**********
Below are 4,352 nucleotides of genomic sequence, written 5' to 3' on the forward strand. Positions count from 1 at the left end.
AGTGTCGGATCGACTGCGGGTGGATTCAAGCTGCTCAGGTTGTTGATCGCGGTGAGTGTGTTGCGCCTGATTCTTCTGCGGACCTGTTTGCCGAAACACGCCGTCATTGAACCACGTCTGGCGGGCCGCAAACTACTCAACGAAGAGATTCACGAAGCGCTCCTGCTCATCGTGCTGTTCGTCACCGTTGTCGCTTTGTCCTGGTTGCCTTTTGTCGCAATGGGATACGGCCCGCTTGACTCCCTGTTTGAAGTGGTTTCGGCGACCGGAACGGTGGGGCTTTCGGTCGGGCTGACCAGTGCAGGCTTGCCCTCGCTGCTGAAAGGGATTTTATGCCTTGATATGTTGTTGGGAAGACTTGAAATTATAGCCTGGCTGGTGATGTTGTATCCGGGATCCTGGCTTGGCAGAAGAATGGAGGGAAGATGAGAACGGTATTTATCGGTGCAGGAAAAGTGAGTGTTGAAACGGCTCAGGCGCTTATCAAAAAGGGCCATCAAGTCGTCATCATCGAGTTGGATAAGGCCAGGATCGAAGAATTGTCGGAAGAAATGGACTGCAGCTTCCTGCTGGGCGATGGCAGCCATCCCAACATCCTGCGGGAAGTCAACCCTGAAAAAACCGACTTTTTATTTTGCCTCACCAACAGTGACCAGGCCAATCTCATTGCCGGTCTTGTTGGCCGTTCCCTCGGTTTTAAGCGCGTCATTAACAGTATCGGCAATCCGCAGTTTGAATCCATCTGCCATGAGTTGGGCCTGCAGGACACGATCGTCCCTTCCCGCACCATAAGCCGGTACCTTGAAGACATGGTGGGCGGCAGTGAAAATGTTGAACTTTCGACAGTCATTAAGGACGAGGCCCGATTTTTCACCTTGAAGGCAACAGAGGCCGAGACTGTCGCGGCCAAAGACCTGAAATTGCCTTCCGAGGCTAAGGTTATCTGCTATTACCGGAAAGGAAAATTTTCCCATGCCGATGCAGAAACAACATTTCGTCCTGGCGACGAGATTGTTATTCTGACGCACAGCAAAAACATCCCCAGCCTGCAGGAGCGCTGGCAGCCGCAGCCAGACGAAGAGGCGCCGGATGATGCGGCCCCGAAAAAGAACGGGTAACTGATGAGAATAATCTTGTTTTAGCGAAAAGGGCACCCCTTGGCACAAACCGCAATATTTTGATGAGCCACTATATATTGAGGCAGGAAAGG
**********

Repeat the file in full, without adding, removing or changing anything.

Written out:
Below are 4,352 nucleotides of genomic sequence, written 5' to 3' on the forward strand. Positions count from 1 at the left end.
AGTGTCGGATCGACTGCGGGTGGATTCAAGCTGCTCAGGTTGTTGATCGCGGTGAGTGTGTTGCGCCTGATTCTTCTGCGGACCTGTTTGCCGAAACACGCCGTCATTGAACCACGTCTGGCGGGCCGCAAACTACTCAACGAAGAGATTCACGAAGCGCTCCTGCTCATCGTGCTGTTCGTCACCGTTGTCGCTTTGTCCTGGTTGCCTTTTGTCGCAATGGGATACGGCCCGCTTGACTCCCTGTTTGAAGTGGTTTCGGCGACCGGAACGGTGGGGCTTTCGGTCGGGCTGACCAGTGCAGGCTTGCCCTCGCTGCTGAAAGGGATTTTATGCCTTGATATGTTGTTGGGAAGACTTGAAATTATAGCCTGGCTGGTGATGTTGTATCCGGGATCCTGGCTTGGCAGAAGAATGGAGGGAAGATGAGAACGGTATTTATCGGTGCAGGAAAAGTGAGTGTTGAAACGGCTCAGGCGCTTATCAAAAAGGGCCATCAAGTCGTCATCATCGAGTTGGATAAGGCCAGGATCGAAGAATTGTCGGAAGAAATGGACTGCAGCTTCCTGCTGGGCGATGGCAGCCATCCCAACATCCTGCGGGAAGTCAACCCTGAAAAAACCGACTTTTTATTTTGCCTCACCAACAGTGACCAGGCCAATCTCATTGCCGGTCTTGTTGGCCGTTCCCTCGGTTTTAAGCGCGTCATTAACAGTATCGGCAATCCGCAGTTTGAATCCATCTGCCATGAGTTGGGCCTGCAGGACACGATCGTCCCTTCCCGCACCATAAGCCGGTACCTTGAAGACATGGTGGGCGGCAGTGAAAATGTTGAACTTTCGACAGTCATTAAGGACGAGGCCCGATTTTTCACCTTGAAGGCAACAGAGGCCGAGACTGTCGCGGCCAAAGACCTGAAATTGCCTTCCGAGGCTAAGGTTATCTGCTATTACCGGAAAGGAAAATTTTCCCATGCCGATGCAGAAACAACATTTCGTCCTGGCGACGAGATTGTTATTCTGACGCACAGCAAAAACATCCCCAGCCTGCAGGAGCGCTGGCAGCCGCAGCCAGACGAAGAGGCGCCGGATGATGCGGCCCCGAAAAAGAACGGGTAACTGATGAGAATAATCTTGTTTTAGCGAAAAGGGCACCCCTTGGCACAAACCGCAATATTTTGATGAGCCACTATATATTGAGGCAGGAAAGG